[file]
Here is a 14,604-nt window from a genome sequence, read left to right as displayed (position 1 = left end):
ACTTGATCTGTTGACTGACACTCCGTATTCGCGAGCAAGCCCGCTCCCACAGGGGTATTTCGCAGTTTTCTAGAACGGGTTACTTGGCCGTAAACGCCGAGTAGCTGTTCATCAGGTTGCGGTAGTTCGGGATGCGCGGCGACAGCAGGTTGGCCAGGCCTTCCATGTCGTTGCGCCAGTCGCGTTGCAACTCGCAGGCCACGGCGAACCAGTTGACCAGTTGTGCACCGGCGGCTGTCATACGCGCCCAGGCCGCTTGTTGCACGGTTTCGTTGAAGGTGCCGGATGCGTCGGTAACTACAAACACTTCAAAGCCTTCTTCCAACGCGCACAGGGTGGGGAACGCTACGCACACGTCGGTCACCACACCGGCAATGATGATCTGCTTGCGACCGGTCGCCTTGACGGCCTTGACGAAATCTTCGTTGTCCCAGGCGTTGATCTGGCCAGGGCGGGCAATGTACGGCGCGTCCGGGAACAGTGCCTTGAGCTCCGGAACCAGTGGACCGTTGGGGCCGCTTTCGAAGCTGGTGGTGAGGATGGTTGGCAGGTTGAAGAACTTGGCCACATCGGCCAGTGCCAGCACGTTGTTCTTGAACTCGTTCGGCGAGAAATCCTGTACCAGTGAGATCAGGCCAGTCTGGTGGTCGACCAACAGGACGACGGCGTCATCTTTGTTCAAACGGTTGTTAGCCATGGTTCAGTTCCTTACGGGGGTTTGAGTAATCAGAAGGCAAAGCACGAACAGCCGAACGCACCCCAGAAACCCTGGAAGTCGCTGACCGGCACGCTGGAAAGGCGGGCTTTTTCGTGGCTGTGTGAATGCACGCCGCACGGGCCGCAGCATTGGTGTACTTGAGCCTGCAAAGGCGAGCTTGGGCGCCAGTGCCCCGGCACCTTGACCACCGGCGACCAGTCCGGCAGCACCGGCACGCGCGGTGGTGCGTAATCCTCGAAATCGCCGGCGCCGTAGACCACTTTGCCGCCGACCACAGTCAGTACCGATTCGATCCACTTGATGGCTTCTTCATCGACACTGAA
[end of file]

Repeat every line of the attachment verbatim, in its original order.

Here is a 14,604-nt window from a genome sequence, read left to right as displayed (position 1 = left end):
ACTTGATCTGTTGACTGACACTCCGTATTCGCGAGCAAGCCCGCTCCCACAGGGGTATTTCGCAGTTTTCTAGAACGGGTTACTTGGCCGTAAACGCCGAGTAGCTGTTCATCAGGTTGCGGTAGTTCGGGATGCGCGGCGACAGCAGGTTGGCCAGGCCTTCCATGTCGTTGCGCCAGTCGCGTTGCAACTCGCAGGCCACGGCGAACCAGTTGACCAGTTGTGCACCGGCGGCTGTCATACGCGCCCAGGCCGCTTGTTGCACGGTTTCGTTGAAGGTGCCGGATGCGTCGGTAACTACAAACACTTCAAAGCCTTCTTCCAACGCGCACAGGGTGGGGAACGCTACGCACACGTCGGTCACCACACCGGCAATGATGATCTGCTTGCGACCGGTCGCCTTGACGGCCTTGACGAAATCTTCGTTGTCCCAGGCGTTGATCTGGCCAGGGCGGGCAATGTACGGCGCGTCCGGGAACAGTGCCTTGAGCTCCGGAACCAGTGGACCGTTGGGGCCGCTTTCGAAGCTGGTGGTGAGGATGGTTGGCAGGTTGAAGAACTTGGCCACATCGGCCAGTGCCAGCACGTTGTTCTTGAACTCGTTCGGCGAGAAATCCTGTACCAGTGAGATCAGGCCAGTCTGGTGGTCGACCAACAGGACGACGGCGTCATCTTTGTTCAAACGGTTGTTAGCCATGGTTCAGTTCCTTACGGGGGTTTGAGTAATCAGAAGGCAAAGCACGAACAGCCGAACGCACCCCAGAAACCCTGGAAGTCGCTGACCGGCACGCTGGAAAGGCGGGCTTTTTCGTGGCTGTGTGAATGCACGCCGCACGGGCCGCAGCATTGGTGTACTTGAGCCTGCAAAGGCGAGCTTGGGCGCCAGTGCCCCGGCACCTTGACCACCGGCGACCAGTCCGGCAGCACCGGCACGCGCGGTGGTGCGTAATCCTCGAAATCGCCGGCGCCGTAGACCACTTTGCCGCCGACCACAGTCAGTACCGATTCGATCCACTTGATGGCTTCTTCATCGACACTGAA